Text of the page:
After decades of showing promise, Vietnam’s economic moment may have finally arrived. It was the fastest-growing economy in Asia last year (8 per cent growth) and one of only a handful globally to achieve two consecutive years of growth since the Covid-19 pandemic.
The south-east Asian nation has become a major beneficiary of manufacturers’ efforts to “de-risk” their exposure to China as geopolitical tensions between Beijing and the west mount. Foreign direct investment soared to a decade high in 2022.
Big names including Dell, Google, Microsoft and Apple have all shifted parts of their supply chain to the country in recent years, and are looking to do more as part of a “China plus one” strategy.
The allure is obvious. Since the late 1980s, its communist government has overseen a transition from a controlled economy to a more open and capitalist model. In turn, its proximity to China and vast young, cheap and well-educated workforce has attracted manufacturers. Though “Made in Vietnam” was initially synonymous with apparel such as Nike shoes, it is now increasingly associated with higher-end electronics such as Apple’s AirPods.
Businesses have grasped the opportunity to diversify their supply chains, as rising labour costs and political risks erode China’s relative advantage as a business destination. Over $20bn in FDI flowed in last year mainly from Japan, Singapore, and China. The US share of imports from Vietnam has also risen almost 2 percentage points since US-China trade tensions began to flare in 2018.
Rapid export-led growth has pulled millions out of poverty in recent decades, but Vietnam’s economy is now at a crossroads. In the near-term, to continue riding the wave of investor attention, it needs to bolster its business environment. In the long run, to meet the government’s ambitious goal of becoming a high-income economy by 2045, it must also leverage the manufacturing growth boon to diversify its economy.
Over the next decade, Vietnam must raise its productive capacity to meet the growing demands of manufacturers investment plans. Youthful demographics provide a large pool of workers to choose from, yet competition for technical skills is growing. Vietnam’s schools outperform globally, but vocational training and universities need a leg-up. A decentralised political structure means numerous signatures are needed to obtain investment approvals. Red-tape needs to be slashed. Above all, the country’s infrastructure needs upgrading — its electricity grid is straining under the weight of rising industrial demand.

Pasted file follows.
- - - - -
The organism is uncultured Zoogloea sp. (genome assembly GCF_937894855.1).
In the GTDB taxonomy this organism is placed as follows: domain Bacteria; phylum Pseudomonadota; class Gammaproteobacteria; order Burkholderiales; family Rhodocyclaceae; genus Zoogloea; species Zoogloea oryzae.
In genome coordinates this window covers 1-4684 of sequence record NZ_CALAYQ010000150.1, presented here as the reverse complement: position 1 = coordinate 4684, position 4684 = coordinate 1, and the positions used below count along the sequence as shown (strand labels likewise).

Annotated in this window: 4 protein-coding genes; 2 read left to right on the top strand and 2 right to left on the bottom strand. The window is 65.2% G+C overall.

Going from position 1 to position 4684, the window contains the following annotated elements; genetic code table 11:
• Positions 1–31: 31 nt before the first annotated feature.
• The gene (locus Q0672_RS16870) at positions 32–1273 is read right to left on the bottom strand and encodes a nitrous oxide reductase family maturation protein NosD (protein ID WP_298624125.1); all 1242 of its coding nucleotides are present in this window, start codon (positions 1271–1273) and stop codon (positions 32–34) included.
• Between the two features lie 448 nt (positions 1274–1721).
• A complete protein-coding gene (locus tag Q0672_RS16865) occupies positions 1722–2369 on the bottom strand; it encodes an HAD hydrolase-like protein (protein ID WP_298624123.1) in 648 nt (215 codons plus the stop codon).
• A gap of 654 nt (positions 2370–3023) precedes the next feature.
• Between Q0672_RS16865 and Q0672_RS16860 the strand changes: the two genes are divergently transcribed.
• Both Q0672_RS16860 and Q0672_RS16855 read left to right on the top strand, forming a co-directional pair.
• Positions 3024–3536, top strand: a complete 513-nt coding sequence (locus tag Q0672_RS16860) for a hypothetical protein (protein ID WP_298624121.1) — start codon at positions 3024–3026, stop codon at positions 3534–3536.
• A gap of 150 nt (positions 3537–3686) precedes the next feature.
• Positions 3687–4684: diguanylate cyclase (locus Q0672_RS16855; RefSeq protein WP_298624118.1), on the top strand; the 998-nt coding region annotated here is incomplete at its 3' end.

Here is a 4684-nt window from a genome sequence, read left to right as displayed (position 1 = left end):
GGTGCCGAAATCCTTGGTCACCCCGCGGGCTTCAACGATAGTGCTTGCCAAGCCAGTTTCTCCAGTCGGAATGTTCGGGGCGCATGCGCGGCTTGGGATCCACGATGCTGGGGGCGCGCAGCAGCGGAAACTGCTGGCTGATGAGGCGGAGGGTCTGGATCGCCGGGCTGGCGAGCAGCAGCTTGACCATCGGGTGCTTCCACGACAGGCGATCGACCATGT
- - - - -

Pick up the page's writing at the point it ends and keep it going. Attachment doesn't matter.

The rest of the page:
The country’s onward march to high-income status is not preordained, however. Malaysia and Thailand were on a similar trajectory to Vietnam’s now in the late 1990s. But they succumbed to the so-called “middle-income trap” — when countries are unable to transition from a low-cost to a high-value economy, making it difficult to compete with both low- and high-income countries. As Vietnam’s economy grows, wages will rise too. It cannot rely on its low-cost model forever. Dependence on export-led growth would leave it vulnerable to the volatile global trading environment.
Over time, Vietnam will need to reinvest its current growth dividend to support the development of more productive, knowledge-rich sectors, to meet its 2045 goal. Backbone services like finance, logistics, and legal services create high-skilled jobs and add value to existing industries. The World Bank recommends greater support for tech adoption, strengthening management skills, and further reduction to restrictions on FDI in services.
The business excitement around Vietnam is justified. But there is much work to be done to convert today’s “de-risking” trend into long-term prosperity.
Source: CCIPV / Financial Times